But even for teachers who received needs improvement ratings on their evaluations, there is a way to continue climbing the pay ladder. And it appropriately involves the judgment of the teacher’s closest supervisor – the principal.
Receiving one of the two lowest ratings on an evaluation could affect a teacher’s ability to advance on New Mexico’s three-tiered licensure system, which is used to set teachers’ base pay – $32,000 for Tier 1, $40,000 for Tier 2 and $50,000 for Tier 3. Teachers must reach the second tier by their fifth year to have their contracts renewed.
But teachers who receive one of the lower ratings can still ask the principal for a “do-pass” recommendation, which would allow continued licensure progress. The principal would base the decision on whether that teacher has improved since the last evaluation.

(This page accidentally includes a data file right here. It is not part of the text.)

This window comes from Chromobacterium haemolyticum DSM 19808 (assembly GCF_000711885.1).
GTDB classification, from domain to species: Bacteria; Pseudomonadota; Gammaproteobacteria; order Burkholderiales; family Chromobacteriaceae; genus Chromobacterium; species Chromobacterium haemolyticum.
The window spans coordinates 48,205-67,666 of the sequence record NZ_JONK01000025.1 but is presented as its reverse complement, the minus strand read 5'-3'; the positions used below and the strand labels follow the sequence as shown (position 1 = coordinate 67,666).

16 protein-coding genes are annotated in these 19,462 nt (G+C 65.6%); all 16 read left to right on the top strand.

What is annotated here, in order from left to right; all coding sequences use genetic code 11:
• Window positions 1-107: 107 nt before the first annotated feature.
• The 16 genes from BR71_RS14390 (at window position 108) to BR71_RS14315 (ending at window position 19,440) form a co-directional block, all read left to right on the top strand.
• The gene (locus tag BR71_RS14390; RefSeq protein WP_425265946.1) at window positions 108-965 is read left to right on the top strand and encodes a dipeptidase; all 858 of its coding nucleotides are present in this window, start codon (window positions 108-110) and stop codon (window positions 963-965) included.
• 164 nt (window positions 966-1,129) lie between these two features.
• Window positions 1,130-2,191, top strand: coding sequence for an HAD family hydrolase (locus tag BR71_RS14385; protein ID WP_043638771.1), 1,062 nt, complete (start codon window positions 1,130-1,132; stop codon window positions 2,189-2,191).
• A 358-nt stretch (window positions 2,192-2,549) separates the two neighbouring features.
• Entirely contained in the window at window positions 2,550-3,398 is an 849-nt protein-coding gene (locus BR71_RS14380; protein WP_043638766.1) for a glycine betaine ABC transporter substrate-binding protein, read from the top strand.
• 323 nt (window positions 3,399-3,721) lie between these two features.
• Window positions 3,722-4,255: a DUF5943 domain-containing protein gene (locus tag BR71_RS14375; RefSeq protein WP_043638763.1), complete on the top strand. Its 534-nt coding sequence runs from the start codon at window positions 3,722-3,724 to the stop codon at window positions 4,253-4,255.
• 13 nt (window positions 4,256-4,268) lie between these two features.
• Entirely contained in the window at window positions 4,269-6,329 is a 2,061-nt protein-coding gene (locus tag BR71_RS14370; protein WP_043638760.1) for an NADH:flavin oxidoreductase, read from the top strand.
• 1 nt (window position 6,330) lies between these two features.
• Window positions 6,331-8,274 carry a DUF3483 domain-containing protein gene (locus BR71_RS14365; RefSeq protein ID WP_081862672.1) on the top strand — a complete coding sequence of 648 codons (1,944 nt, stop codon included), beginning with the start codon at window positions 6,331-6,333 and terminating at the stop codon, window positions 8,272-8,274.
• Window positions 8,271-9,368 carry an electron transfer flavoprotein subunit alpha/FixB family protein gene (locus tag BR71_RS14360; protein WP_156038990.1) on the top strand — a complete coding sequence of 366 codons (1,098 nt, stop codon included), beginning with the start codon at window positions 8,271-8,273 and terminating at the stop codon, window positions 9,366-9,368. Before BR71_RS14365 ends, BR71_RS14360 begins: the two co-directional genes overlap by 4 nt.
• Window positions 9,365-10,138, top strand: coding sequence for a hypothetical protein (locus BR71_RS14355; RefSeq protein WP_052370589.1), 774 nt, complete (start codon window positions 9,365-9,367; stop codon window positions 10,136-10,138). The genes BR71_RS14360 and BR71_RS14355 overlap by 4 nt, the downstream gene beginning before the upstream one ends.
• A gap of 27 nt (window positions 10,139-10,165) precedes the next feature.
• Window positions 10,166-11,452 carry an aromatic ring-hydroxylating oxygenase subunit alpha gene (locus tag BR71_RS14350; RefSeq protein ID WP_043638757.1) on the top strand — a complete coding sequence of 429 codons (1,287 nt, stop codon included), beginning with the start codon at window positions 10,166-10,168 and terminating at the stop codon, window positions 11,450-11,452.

This makes sense, as the principal under the new system spends more time observing in the classroom and should know whether the reasons for the low ranking are being addressed – or were truly warranted to begin with – and whether the children being entrusted to the teacher are advancing.
Assuming the bugs in the recent first run of evaluations get worked out, this needed reform intended to tie teacher evals to student growth clearly isn’t the draconian bogeyman many feared. It does provide improvement plans for those who need them – as well as a reasonable way to move forward if they make progress.
This editorial first appeared in the Albuquerque Journal. It was written by members of the editorial board and is unsigned as it represents the opinion of the newspaper rather than the writers.